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Facebook’s Stance on Political Ads Once Again Highlights a Common Flaw in its Policy Approach

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There’s an old Saturday Night Live sketch, starring Norm McDonald, called ‘Bible Challenge’ in which the competition is based on honesty, with each contestant confessing to their knowledge of the Bible, and winning points based on whether they knew the answer, or they didn’t (apologies for the low-quality clip).

This came to mind when contemplating Facebook’s current approach to political ads and posted commentary from elected officials. Facebook’s stance once again came under scrutiny this week after Twitter decided to add a fact-check warning to two tweets from US President Donald Trump. That prompted Trump to call for changes to the laws which protect social platforms from liability for the content that users post on their platforms – if the platforms are going to edit people’s posts, then the current regulations should no longer apply, according to the Trump administration.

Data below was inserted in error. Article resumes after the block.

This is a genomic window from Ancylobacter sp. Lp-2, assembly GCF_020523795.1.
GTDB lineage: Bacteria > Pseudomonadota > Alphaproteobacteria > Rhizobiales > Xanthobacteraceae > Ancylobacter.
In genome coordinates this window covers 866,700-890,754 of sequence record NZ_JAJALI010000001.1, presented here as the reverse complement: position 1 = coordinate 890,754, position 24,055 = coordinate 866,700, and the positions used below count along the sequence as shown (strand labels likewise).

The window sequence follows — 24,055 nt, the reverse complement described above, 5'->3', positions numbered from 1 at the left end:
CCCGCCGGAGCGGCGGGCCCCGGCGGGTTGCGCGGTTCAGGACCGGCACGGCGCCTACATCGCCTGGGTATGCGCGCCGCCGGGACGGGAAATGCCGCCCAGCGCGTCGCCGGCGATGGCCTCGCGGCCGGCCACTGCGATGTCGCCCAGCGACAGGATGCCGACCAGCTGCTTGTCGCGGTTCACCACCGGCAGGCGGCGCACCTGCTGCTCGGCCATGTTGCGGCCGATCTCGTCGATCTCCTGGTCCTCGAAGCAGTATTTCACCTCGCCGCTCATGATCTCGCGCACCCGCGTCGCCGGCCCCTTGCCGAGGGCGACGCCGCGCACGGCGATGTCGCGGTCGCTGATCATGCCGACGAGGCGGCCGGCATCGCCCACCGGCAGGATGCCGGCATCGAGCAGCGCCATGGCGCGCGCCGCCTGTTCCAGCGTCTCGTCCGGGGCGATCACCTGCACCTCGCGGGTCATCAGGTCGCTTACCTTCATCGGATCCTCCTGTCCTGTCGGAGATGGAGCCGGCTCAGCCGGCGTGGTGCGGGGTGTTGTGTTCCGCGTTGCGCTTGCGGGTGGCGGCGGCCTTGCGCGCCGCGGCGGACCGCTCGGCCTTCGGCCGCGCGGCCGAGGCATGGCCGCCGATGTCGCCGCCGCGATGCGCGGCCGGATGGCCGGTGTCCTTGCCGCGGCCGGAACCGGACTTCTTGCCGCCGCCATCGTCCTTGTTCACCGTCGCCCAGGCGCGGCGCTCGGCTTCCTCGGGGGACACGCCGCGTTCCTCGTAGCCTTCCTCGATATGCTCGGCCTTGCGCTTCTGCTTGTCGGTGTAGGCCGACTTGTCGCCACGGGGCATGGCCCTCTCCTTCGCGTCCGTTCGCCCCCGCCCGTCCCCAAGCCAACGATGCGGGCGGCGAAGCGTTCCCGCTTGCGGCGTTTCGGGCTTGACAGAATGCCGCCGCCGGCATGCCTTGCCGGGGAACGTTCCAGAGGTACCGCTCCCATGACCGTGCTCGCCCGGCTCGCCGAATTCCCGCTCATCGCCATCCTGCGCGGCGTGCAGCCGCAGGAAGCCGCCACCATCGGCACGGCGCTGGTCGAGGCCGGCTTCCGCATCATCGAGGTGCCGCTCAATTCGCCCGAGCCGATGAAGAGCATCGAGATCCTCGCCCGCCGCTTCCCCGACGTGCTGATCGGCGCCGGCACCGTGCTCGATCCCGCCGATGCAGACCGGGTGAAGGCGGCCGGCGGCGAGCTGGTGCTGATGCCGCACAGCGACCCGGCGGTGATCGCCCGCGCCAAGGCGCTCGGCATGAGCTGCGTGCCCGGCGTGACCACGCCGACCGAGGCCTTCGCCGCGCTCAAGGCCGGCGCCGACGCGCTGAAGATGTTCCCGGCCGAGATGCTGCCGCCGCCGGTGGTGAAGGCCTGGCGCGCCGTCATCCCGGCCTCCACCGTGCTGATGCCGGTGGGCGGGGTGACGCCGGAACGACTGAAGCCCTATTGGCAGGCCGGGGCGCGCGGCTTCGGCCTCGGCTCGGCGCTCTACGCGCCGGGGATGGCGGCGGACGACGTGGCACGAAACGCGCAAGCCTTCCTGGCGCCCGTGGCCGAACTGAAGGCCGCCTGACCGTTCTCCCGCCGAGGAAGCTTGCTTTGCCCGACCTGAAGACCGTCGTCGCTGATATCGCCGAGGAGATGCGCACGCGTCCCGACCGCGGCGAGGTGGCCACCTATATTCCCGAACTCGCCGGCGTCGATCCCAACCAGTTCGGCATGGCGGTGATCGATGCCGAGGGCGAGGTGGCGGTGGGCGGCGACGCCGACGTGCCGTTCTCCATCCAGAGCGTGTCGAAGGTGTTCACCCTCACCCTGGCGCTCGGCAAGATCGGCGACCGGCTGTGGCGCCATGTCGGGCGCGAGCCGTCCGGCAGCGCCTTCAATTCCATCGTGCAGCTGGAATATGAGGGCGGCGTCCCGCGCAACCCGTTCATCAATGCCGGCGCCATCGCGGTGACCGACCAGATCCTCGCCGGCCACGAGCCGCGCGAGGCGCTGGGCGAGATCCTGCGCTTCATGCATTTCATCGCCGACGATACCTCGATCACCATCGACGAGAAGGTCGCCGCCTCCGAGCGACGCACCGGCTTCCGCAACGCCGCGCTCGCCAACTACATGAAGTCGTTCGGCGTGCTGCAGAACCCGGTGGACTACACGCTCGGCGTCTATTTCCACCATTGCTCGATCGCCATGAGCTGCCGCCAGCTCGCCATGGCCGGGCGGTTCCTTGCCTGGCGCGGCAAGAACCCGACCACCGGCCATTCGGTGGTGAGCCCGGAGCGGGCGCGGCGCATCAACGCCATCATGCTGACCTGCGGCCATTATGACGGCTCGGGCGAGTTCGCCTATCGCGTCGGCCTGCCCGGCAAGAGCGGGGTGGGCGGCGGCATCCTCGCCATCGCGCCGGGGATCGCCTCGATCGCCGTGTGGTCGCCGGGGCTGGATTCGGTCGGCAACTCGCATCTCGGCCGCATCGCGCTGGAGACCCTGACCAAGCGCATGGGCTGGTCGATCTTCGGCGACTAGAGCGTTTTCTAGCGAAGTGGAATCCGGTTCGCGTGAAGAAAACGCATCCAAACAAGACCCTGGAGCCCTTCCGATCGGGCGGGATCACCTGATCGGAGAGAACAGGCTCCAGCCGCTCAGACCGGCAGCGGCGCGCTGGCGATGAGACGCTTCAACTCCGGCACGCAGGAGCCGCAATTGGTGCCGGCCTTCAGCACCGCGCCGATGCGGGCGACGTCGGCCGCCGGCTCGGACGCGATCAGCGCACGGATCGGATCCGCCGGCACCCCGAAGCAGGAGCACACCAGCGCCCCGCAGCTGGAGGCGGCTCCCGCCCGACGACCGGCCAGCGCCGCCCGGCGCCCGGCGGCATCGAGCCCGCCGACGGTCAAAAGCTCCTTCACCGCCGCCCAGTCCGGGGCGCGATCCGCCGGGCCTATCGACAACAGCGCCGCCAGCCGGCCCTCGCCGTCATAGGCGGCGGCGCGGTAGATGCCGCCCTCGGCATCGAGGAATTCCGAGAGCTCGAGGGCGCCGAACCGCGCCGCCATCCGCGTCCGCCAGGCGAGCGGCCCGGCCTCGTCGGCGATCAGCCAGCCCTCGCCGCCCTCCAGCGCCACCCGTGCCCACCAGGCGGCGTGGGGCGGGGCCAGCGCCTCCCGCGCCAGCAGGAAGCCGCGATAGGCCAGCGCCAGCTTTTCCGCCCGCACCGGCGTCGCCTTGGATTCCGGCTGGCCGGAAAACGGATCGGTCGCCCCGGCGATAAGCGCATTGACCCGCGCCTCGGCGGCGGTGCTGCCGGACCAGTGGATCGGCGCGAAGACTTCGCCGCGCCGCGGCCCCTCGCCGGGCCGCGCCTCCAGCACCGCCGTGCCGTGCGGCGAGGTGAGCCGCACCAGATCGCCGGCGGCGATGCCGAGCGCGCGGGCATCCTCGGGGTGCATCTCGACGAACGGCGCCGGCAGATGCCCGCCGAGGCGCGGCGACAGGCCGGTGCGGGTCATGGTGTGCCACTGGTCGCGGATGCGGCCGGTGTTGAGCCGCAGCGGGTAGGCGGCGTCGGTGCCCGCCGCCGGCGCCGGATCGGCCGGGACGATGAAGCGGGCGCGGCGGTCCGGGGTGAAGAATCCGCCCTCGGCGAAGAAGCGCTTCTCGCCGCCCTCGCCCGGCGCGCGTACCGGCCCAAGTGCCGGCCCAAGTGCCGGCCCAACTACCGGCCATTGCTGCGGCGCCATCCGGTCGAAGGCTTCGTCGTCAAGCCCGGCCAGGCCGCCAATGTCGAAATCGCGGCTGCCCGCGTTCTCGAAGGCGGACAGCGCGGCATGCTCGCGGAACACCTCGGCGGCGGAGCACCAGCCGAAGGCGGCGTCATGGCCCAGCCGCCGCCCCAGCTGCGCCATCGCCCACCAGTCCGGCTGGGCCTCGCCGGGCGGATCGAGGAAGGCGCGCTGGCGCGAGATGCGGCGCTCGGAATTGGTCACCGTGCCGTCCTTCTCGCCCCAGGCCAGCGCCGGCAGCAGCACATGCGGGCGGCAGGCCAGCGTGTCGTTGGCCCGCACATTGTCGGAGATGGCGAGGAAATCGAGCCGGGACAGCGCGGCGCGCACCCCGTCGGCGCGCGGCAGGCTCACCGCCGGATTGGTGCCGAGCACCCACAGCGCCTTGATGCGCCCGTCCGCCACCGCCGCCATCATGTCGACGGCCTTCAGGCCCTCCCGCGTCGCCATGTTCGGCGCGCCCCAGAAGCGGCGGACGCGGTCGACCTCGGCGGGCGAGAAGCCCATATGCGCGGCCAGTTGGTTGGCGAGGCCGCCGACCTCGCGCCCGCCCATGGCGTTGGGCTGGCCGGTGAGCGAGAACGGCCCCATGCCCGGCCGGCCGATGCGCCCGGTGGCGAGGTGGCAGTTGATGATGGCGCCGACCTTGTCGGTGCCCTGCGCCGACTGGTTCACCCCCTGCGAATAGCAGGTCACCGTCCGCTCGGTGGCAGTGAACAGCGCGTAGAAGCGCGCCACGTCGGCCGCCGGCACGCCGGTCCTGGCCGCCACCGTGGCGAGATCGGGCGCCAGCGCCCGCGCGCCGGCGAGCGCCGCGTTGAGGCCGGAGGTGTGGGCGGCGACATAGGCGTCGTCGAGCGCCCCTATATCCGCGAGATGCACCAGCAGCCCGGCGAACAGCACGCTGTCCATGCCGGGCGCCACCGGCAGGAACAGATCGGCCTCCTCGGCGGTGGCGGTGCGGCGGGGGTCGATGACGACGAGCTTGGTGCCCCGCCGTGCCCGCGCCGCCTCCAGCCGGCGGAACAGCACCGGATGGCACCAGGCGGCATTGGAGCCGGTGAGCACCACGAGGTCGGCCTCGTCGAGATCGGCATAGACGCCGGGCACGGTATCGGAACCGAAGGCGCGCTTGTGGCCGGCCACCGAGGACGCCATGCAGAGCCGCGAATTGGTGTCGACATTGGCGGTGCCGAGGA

If any change is made to these laws, that would impact Facebook as well, and arguably even more so, given The Social Network has more than 10x as many daily active users. So where does Facebook stand on the matter?

As you would expect, Facebook says that any such change would have an adverse impact.

Repealing or limiting Section 230 […] will restrict more speech online, not less. By exposing companies to potential liability for everything that billions of people around the world say, this would penalize companies that choose to allow controversial speech and encourage platforms to censor anything that might offend anyone.”

But Facebook has also stood by its decision not to take action on the same statements from President Trump that Twitter has, which Trump has also re-posted on his Facebook Page.

Facebook post from Donald Trump

As per Facebook CEO Mark Zuckerberg:

“I disagree strongly with how the President spoke about this, but I believe people should be able to see this for themselves, because ultimately, accountability for those in positions of power can only happen when their speech is scrutinized out in the open.”

So Facebook is still sticking to its guns, and will not subject posts from politicians to fact checks.